Years ago I studied Kung Fu for a while.
I wasn’t very good at it, but one lesson stuck with me.
The master always said you should punch beyond your target.
If you’re trying to break a plank of wood for instance, you need to aim about six inches behind it.
This means your fist will still be accelerating as it hits the target.
Which gives it a lot more power: energy is still being released at point of contact.
That’s a good metaphor for a lot of things.
Nowadays, in the new brand-speak, it’s called ‘over-commitment’.
Doing more than you think you need to.
This is a really good lesson for everyone.
Students do exactly what they’re told to do by their tutors.
This is dumb.
Because every other student is being told exactly the same thing.
And if you all do the same thing you’ll all end up looking exactly the same.
So you won’t stand out.
And, in advertising, this is not a good idea.
Whatever your tutor has told you should be the start point for what you do.
Not the finish point.
You need to over-commit.
You need to go beyond what’s reasonable.
Vinnie Warren was a young Irish guy who went to New York to get a job in advertising.
He knew who he wanted to work for, Ed McCabe.
Now Ed is also one of my heroes.
His work is powerful, confrontational, unforgettable, and effective.
He built Volvo and Perdue as massive brands from virtually nothing.
Anyone who wants to learn how you do great advertising would want to work for Ed.
But Ed wasn’t hiring anyone.
So, if Vinnie was reasonable, he’d give up and try to get a job elsewhere.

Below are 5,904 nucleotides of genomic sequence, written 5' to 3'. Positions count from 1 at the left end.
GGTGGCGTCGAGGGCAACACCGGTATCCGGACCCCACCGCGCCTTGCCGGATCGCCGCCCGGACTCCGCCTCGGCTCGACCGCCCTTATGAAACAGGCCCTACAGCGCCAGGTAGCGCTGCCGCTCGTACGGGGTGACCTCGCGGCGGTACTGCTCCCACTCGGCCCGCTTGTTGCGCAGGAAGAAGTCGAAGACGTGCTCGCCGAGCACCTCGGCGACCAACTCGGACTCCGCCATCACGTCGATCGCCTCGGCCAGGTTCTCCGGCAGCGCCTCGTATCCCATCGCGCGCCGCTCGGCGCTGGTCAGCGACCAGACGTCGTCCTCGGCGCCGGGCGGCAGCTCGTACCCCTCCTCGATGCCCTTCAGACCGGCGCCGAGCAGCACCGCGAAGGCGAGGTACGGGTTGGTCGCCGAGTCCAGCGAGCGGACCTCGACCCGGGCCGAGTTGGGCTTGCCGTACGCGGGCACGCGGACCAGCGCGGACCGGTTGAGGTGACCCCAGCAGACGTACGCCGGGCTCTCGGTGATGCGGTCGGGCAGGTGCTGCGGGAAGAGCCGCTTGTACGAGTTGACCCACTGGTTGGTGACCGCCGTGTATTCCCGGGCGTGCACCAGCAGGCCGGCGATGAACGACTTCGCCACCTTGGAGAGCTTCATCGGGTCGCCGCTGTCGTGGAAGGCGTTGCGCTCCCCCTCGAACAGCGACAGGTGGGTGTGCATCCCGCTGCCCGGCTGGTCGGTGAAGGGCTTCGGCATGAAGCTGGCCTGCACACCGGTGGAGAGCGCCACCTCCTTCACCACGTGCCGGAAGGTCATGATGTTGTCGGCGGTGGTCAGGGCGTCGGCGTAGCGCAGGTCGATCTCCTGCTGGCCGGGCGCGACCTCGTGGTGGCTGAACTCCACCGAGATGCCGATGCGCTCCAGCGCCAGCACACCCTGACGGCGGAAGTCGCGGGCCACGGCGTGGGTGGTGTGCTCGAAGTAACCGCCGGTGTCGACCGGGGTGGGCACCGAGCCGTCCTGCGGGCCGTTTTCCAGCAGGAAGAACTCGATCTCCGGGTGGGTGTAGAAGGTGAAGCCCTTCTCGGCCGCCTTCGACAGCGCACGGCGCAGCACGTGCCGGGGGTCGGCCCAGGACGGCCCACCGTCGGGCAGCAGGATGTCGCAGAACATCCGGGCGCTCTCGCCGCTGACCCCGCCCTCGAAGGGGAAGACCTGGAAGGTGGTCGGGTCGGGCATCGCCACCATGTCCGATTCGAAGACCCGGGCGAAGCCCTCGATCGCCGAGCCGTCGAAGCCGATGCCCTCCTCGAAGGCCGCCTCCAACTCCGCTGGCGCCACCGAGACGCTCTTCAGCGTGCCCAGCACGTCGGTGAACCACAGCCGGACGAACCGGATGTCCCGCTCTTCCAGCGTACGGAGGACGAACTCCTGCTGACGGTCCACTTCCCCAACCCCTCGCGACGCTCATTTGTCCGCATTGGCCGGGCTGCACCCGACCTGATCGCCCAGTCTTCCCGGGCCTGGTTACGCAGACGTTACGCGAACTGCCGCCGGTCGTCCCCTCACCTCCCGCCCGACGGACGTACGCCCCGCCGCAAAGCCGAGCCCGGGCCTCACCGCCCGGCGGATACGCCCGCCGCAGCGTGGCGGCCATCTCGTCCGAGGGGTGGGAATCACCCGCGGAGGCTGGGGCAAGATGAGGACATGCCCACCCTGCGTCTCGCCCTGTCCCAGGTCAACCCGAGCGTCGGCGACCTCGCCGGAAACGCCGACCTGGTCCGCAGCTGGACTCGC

But Vinnie wasn’t reasonable.
He got a job driving a horse and carriage around Central Park at night.
Then, during the day, he pretended to be a student at Pratt Institute so he could study their library of advertising annuals.
And he learned everything he could about Ed McCabe.
He learned where he lived, how he travelled to work, what brands he liked, and what he didn’t like.
Then he’d stalk Ed.
He’d follow him through the streets and on the subway.
He’d watch what he did and where he went.
And Vinnie found out that Ed had one particular hate.
Another New York ad agency called Kirschenbaum and Bond.
So Vinnie put together a deliberately bad portfolio and sent it to them.
Just so he could get a rejection letter from the agency Ed McCabe hated.
The he sent his real portfolio over to Ed.
With the rejection letter pasted onto it.
Above it he wrote, ‘DEAR ED McCABE, I HOPE YOUR TASTE IN ADVERTISING IS BETTER THAN KIRSCHENBAUM & BOND’S.”
Now Vinnie’s behaviour raises a few questions.
Was it illegal?
Was it unreasonable?
But actually there’s really only one important question.
Did it work?
Well Vinnie got the job with Ed McCabe.
One of the most difficult and talented people in advertising.
He worked with him and learned from him.
He’d already learned the value of over-commitment.
And he’d had it reinforced by working with Ed, who demanded it.
Vinnie brought that over-commitment into his advertising.
Eventually Vinnie left Ed’s agency and started doing the advertising for Budweiser.
His campaign featured the single word “WASSSUUUUP” repeated over and over and over again throughout the commercials.
Was it repetitive?
Was it unreasonable?
Did it work?
Like gangbusters, as they say on New York.
That’s probably the single most viewed advert on YouTube around the world.
It did more for Budweiser’s sales than the previous decades of advertising.
Vinnie now owns and runs his own agency in Chicago.
He’s picking up more accounts and awards all the time.
All by being unreasonable, and over-committing.
I always tell students it’s pretty simple.
Think of it as a game of darts.
Once you’ve thrown the dart, gravity will always pull it down.
So you have to aim above what you actually want.
If you want the bull, aim for treble twenty.
If you want treble twenty, aim for double top.
You have to over-commit.
Or, to put it another way.
You’ll always get less than you go for, so go for more than you want.